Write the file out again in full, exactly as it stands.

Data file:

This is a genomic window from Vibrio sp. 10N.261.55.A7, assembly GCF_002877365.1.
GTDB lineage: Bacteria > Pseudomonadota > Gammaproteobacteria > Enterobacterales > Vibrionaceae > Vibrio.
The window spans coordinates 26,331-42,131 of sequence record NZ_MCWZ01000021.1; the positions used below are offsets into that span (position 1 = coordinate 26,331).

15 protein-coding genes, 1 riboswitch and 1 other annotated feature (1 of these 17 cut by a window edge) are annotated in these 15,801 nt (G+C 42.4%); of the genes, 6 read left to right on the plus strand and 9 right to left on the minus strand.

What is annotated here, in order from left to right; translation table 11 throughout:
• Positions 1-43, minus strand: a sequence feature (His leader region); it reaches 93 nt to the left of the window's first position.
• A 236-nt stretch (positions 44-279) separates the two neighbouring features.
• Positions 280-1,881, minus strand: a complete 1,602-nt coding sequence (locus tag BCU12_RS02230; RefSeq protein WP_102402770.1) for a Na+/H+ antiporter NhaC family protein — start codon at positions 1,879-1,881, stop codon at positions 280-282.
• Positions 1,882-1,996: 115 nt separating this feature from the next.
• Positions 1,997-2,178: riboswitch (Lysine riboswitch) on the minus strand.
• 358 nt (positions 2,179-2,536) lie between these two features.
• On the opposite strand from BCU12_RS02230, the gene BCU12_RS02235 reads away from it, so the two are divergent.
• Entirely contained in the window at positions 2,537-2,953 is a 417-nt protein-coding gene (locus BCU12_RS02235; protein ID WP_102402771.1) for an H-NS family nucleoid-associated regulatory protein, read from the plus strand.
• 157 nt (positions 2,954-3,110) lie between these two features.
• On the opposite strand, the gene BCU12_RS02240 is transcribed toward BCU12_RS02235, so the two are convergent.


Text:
This is a genomic window from Vibrio sp. 10N.261.55.A7, assembly GCF_002877365.1.
GTDB lineage: Bacteria > Pseudomonadota > Gammaproteobacteria > Enterobacterales > Vibrionaceae > Vibrio.
The window spans coordinates 26,331-42,131 of sequence record NZ_MCWZ01000021.1; the positions used below are offsets into that span (position 1 = coordinate 26,331).

15 protein-coding genes, 1 riboswitch and 1 other annotated feature (1 of these 17 cut by a window edge) are annotated in these 15,801 nt (G+C 42.4%); of the genes, 6 read left to right on the plus strand and 9 right to left on the minus strand.

What is annotated here, in order from left to right; translation table 11 throughout:
• Positions 1-43, minus strand: a sequence feature (His leader region); it reaches 93 nt to the left of the window's first position.
• A 236-nt stretch (positions 44-279) separates the two neighbouring features.
• Positions 280-1,881, minus strand: a complete 1,602-nt coding sequence (locus tag BCU12_RS02230; RefSeq protein WP_102402770.1) for a Na+/H+ antiporter NhaC family protein — start codon at positions 1,879-1,881, stop codon at positions 280-282.
• Positions 1,882-1,996: 115 nt separating this feature from the next.
• Positions 1,997-2,178: riboswitch (Lysine riboswitch) on the minus strand.
• 358 nt (positions 2,179-2,536) lie between these two features.
• On the opposite strand from BCU12_RS02230, the gene BCU12_RS02235 reads away from it, so the two are divergent.
• Entirely contained in the window at positions 2,537-2,953 is a 417-nt protein-coding gene (locus BCU12_RS02235; protein ID WP_102402771.1) for an H-NS family nucleoid-associated regulatory protein, read from the plus strand.
• 157 nt (positions 2,954-3,110) lie between these two features.
• On the opposite strand, the gene BCU12_RS02240 is transcribed toward BCU12_RS02235, so the two are convergent.